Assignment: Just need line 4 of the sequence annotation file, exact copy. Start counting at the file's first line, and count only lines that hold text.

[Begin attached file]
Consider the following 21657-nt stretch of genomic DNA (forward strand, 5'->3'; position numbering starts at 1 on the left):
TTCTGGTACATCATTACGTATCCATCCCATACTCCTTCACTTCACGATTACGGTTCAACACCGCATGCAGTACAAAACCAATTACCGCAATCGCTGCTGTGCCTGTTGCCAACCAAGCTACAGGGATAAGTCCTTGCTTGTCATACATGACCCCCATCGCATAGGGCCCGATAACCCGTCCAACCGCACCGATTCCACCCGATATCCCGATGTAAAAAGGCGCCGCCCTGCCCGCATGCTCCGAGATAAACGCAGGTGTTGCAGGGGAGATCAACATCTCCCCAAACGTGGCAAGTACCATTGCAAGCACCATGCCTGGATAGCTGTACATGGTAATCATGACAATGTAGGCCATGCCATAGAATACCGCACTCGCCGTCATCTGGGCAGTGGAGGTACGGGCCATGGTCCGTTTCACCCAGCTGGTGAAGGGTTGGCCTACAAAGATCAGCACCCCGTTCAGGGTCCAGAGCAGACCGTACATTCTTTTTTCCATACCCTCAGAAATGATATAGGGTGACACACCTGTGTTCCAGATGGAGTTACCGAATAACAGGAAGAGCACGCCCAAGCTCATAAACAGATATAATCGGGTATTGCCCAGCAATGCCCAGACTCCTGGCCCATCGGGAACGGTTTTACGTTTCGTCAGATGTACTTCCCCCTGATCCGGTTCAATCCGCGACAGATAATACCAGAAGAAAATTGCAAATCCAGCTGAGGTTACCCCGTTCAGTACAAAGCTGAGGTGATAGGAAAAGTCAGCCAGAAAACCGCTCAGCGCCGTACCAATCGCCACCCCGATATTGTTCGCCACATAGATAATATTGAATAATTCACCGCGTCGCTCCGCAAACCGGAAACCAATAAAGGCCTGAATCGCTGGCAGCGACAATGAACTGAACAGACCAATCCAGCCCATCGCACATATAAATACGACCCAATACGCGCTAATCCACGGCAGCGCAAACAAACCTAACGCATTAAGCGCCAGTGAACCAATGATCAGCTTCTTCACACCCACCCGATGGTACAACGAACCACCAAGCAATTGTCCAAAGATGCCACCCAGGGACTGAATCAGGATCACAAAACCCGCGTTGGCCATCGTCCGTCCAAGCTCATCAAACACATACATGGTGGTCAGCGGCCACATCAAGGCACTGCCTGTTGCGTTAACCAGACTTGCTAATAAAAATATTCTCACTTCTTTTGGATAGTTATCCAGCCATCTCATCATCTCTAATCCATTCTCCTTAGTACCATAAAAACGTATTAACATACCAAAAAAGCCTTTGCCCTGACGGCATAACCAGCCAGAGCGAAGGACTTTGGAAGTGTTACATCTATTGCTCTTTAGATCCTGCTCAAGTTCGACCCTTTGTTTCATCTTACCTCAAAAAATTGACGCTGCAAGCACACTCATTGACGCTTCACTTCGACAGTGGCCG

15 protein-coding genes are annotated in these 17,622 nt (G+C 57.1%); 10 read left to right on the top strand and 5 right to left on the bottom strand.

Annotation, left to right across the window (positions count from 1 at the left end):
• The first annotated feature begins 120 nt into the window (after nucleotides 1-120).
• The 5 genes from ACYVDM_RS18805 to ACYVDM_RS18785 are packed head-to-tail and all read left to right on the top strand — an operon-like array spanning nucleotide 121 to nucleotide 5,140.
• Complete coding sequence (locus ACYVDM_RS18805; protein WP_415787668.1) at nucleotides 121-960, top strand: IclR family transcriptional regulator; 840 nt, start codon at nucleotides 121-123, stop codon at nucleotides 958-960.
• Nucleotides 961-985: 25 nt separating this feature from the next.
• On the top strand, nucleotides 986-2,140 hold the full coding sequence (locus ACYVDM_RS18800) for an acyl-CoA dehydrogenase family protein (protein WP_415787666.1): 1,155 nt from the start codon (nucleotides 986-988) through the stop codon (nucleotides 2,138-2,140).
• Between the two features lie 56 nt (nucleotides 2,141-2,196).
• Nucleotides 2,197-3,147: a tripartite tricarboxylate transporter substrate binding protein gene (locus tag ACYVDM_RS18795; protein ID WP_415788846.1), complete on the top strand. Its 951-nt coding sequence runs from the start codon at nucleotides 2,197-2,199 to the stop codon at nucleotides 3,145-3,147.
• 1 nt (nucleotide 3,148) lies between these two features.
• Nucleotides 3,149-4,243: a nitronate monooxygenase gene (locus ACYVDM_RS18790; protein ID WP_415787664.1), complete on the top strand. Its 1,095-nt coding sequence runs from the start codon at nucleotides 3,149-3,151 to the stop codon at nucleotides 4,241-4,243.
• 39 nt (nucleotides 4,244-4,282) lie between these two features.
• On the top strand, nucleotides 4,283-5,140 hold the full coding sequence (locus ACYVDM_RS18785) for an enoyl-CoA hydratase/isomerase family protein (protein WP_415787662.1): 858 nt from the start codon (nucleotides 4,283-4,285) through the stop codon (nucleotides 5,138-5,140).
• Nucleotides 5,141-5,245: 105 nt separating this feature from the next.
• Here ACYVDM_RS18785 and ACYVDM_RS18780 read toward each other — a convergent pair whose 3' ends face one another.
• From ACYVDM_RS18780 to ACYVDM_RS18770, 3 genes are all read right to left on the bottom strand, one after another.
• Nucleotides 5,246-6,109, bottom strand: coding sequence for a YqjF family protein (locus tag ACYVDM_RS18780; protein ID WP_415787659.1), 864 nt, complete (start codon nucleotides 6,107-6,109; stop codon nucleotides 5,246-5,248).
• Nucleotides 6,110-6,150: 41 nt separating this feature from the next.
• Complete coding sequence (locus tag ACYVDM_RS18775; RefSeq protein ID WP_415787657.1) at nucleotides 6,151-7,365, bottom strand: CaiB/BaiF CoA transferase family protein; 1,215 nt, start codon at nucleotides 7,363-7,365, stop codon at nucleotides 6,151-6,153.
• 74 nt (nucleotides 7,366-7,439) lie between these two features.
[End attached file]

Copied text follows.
Annotation, left to right across the window (positions count from 1 at the left end):